One species in Japan. The plant was first introduced to Europe by John Gould Veitch in September 1860.  In modern times, Sciadopitys was typically aligned with the redwoods, which it broadly resembles in seed cone structure. However, even when included in the family Cupressaceae (or the former Taxodiaceae), because of the very distinctive leaves and growth pattern, it was often given a separate subfamily, equivalent to all other members of the family. Now, the weight of evidence from cone development, chromosomes, paleobotany, and DNA strongly supports assigning it to its own family. This evidence shows that it belongs to the group of families including Cupressaceae and Taxaceae but that it is sister to both and is no more closely related to one than it is to the other.

The nature of the double needles has also been controversial. Besides the conventional interpretation as a pair of needles fused side to side, they were considered to consist predominantly of highly modified stem tissue, which really does not explain their separate vascular bundles. Under either interpretation, they are technically referred to as cladodes, shoots that function like leaves. They have to be shoots because, like the seed scales of conifer cones, they are in the axils of leaves (scale leaves and bracts, respectively, for these two structures). Thus they are also technically short shoots, homologous to those of Pinus, but for ordinary communication it seems less confusing to refer to them as double needles, or even just needles, which they very closely resemble in structure, rather than as short shoots. Developmentally, they arise as a pair of primordia (embryonic leaves) on the bud apex in the axil of a scale leaf, followed by intercalary growth beneath those primordia, rather than by continued growth of the primordia themselves. Thus, even if they did evolve from a pair of leaves, they do not now grow by simple side-to-side fusion but by expansion of a region that is neither quite leaf nor stem in origin. This is a rather common theme in examining plant structures that are considered to represent evolutionary fusions of originally separate structures, like the bract and seed scale that make up many conifer cone scales, or the tubular corolla (petals) of a petunia flower.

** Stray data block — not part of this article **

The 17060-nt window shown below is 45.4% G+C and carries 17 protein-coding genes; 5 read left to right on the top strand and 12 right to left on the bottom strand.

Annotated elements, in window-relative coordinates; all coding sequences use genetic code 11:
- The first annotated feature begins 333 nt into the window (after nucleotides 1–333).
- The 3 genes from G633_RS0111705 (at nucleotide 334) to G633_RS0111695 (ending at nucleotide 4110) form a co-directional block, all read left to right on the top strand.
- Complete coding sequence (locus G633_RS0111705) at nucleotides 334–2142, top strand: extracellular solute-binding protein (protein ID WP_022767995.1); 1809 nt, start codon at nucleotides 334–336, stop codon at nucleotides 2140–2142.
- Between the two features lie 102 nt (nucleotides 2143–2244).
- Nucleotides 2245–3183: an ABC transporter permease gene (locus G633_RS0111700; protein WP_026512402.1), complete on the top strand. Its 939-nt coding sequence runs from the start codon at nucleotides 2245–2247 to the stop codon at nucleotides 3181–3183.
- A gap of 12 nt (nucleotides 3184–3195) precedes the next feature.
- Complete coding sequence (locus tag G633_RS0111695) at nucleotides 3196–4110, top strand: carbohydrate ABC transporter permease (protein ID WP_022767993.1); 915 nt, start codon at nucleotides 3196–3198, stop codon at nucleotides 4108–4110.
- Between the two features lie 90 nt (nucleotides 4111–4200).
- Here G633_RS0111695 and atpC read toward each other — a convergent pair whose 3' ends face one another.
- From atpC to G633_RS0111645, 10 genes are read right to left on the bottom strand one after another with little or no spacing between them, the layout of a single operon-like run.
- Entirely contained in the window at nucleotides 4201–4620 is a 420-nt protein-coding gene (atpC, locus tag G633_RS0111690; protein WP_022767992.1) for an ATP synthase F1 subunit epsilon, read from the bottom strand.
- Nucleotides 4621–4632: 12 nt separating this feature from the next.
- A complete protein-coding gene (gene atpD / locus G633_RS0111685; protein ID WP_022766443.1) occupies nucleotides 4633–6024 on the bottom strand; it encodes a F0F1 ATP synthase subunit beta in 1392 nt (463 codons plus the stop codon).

Fossil leaves, cones, and pollen of Sciadopitys are found from the late Cretaceous through the Tertiary in the northern hemisphere. Similar leaves, with a single median band of stomata, are common in mid-Jurassic to early Cretaceous sediments of the arctic and were used to support an earlier occurrence of the family, because such leaves are not found in any other living conifer. Careful studies of their structure show that they are simple leaves, unlike the double needles of Sciadopitys, and they are now assigned to an extinct family, Miroviaceae, of uncertain relationship to other conifers. Sciadopitys verticillata has been grown in gardens for centuries in Japan, but few cultivars have been selected. Still, those few include dwarf globes, weepers, and narrow, upright cones and cylinders as well as yellow needles and ones that remain green in winter, when they typically bronze.




Attribution from: Conifers Garden